The railroad was the Montreal, Maine and Atlantic Railway, which was owned by a small company. The company skimped on maintenance of the track and the locomotives; the lead locomotive on the doomed train was actually on fire just before the accident. The number of maintenance shortfalls and engineer errors were numerous, but a modern CTC could have prevented the accident, perhaps by warning the engineer not to park on the track. I say only “could have,” because the level of incompetence of the railroad company might well have outwitted a computerized safety system.
Aviation has followed the same general path of railroads with air traffic control systems giving orders to each plane in the region. Although the current system could use an update, most years no commercial airliner has a fatal accident.
Centralized Network for Cars
How will the driverless car network evolve? There are strong technical arguments for having a single giant computer controlling every car, certainly on freeways. This would allow for more efficient highway travel at a higher volume. Cars could be packed more densely and move at higher consistent speeds, because individual drivers would not be at the wheel trying to keep a safe distance from each other or swerving in and out of traffic, causing accidents. For local driving, there are good arguments for each vehicle having its own guidance system. It will be interesting to see how it works out.
The advantages of a computerized road network over individual smart cars are explained by a new must-read book by Yuval Noah Harari2:
“Indeed, if we forbid humans [from driving] vehicles altogether and give computer algorithms a monopoly over traffic, we can then connect all vehicles to a single network, thereby rendering car accidents far less likely. In August 2015, one of Google’s experimental self-driving cars had an accident. As it approached a crossing and detected pedestrians wishing to cross, it applied its brakes. A moment later, it was hit from behind by a sedan whose careless human driver was perhaps contemplating the mysteries of the universe instead of watching the road. This could not have happened if both vehicles had been guided by interlinked computers. The controlling algorithm would have known the position and intentions of every vehicle on the road and would not have allowed two of its marionettes to collide. Such a system would save lots of time, money, and human lives.”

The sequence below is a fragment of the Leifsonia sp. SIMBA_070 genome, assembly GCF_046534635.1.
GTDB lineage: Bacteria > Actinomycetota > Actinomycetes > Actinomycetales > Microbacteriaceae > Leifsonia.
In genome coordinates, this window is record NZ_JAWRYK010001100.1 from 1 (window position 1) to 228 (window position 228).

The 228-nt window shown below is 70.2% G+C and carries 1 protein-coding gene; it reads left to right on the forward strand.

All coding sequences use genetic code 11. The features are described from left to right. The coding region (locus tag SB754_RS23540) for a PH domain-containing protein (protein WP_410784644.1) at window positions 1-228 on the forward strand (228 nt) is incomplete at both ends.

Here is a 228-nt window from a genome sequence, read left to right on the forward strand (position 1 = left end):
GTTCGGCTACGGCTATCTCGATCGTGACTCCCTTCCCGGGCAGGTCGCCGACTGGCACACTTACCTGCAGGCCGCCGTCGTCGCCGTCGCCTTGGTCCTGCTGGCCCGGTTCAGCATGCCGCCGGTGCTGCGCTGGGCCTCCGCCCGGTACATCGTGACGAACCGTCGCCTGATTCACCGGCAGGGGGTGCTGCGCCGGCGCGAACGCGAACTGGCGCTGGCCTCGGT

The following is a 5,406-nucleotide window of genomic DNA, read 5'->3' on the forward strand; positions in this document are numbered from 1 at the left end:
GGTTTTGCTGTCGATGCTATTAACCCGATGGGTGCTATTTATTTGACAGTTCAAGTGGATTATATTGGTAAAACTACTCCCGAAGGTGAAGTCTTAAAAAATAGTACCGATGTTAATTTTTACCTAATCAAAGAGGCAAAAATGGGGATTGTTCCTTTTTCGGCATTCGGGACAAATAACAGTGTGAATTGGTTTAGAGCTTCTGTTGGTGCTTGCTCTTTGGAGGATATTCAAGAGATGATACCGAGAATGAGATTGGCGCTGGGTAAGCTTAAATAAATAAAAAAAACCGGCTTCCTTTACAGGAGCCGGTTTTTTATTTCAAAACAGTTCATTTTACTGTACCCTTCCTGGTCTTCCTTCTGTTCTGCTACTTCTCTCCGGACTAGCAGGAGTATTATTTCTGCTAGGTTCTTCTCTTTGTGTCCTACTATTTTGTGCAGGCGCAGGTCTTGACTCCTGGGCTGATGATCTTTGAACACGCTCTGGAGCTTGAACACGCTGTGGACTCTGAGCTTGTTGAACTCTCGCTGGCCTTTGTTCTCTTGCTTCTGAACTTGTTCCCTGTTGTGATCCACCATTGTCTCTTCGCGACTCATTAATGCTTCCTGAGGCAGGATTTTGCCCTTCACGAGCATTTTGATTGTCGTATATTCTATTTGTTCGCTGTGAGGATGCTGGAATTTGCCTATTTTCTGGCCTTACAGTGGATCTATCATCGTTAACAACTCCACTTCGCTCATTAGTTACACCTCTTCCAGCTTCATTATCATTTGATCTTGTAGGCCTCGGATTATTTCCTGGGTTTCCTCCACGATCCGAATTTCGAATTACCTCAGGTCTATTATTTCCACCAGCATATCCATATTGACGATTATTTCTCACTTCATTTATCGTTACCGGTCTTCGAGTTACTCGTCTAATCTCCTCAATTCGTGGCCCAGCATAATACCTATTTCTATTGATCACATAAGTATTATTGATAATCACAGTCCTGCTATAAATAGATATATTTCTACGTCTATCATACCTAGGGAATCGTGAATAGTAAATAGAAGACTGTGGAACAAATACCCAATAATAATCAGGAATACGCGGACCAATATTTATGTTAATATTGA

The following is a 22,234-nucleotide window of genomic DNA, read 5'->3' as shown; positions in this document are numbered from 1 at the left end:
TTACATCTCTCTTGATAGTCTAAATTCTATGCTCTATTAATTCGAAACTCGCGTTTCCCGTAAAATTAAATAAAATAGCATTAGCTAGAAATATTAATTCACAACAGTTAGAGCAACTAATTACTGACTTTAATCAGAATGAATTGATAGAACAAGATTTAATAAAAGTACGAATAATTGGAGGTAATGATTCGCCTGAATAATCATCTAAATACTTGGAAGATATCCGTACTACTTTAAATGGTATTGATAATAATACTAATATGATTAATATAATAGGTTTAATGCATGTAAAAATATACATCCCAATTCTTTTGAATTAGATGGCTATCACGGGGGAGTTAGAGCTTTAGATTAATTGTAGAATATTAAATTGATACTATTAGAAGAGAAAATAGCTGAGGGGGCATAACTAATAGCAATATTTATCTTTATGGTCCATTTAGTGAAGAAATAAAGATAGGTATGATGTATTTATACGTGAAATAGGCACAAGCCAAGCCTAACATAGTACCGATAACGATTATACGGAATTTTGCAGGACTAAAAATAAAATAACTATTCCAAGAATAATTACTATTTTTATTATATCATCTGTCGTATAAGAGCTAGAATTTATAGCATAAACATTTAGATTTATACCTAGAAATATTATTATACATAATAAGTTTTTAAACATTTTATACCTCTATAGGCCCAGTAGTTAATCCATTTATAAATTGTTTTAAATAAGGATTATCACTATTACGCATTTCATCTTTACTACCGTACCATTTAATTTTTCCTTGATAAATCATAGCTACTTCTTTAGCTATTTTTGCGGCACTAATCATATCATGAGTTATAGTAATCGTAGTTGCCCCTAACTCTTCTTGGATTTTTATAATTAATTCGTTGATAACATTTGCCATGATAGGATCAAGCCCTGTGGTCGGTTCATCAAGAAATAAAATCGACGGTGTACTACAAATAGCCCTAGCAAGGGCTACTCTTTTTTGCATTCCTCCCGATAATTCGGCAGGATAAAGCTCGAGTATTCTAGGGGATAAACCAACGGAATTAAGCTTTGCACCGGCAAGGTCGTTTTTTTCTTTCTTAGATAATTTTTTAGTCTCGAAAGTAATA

What It Means for Investors
Driverless cars, with or without central control, would cause lots of changes. These cars are likely to be electric, as electric vehicles are easier for computers to control. The design of cars would be freed up. Imagine losing a complex gasoline engine and its exhaust cleaning system, not to mention the steering wheel and driver’s seat. The reason to buy a Cadillac instead of a Chevy would be only the quality of the TV and video game console, or, for worker bees, extending a home office into their car. Your car could be like a detachable room plugged into a port in your house. It detaches from your home, drives to your work address, and plugs into a similar port in your office building. Handy on the occasions you need to meet someone face to face.
The existing network of gas stations would be obsolete. There would be a lot of battery charging to do, but not along the roadside. Oil and gas stocks would evolve, with less consumption of petroleum but an increase in natural gas use as the electric utility fuel. The electric utility industry would profit from an increase in demand with a shift toward night battery recharging. The insurance industry would be hurt when individuals stop being liable for accidents. You don’t need liability insurance when you ride in a train or an airplane, and you won’t when your car is under centralized computer control.
Labor markets would be restructured. Suburban parents would no longer bear the brunt of driving the kids to ballet school and the soccer field, freeing more time in the complex work/life juggle. Seniors would regain the power to travel easily, for work and social events. At the same time, millions of professional drivers of trucks, buses, Ubers, and delivery vans would be redundant. There would be a lot of restructuring to do, with consequences for investors. Some of the restructuring would require changing the shape of cities. Revolution in the transport network demands novel urban architecture.
It will be interesting to see whether we choose to control driverless cars autonomously or through a central command. Either way, they will permanently alter society.
1 George Westinghouse (1846–1914) was a major inventor. He created electric signaling to replace the train order paper system. He also bought Nikola Tesla’s patents for alternating current. He had a marvelous battle with Thomas Edison, who favored direct current. Westinghouse won that war, and today your house has AC. 2 Harari, Y.N. 2017. Homo Deus: A Brief History of Tomorrow, Harper Collins, p. 315.
This article originally appeared in the February/March 2018 issue of Morningstar magazine. To learn more about Morningstar magazine, please visit our corporate website.
Ralph Wanger does not own shares in any of the securities mentioned above. Find out about Morningstar's editorial policies.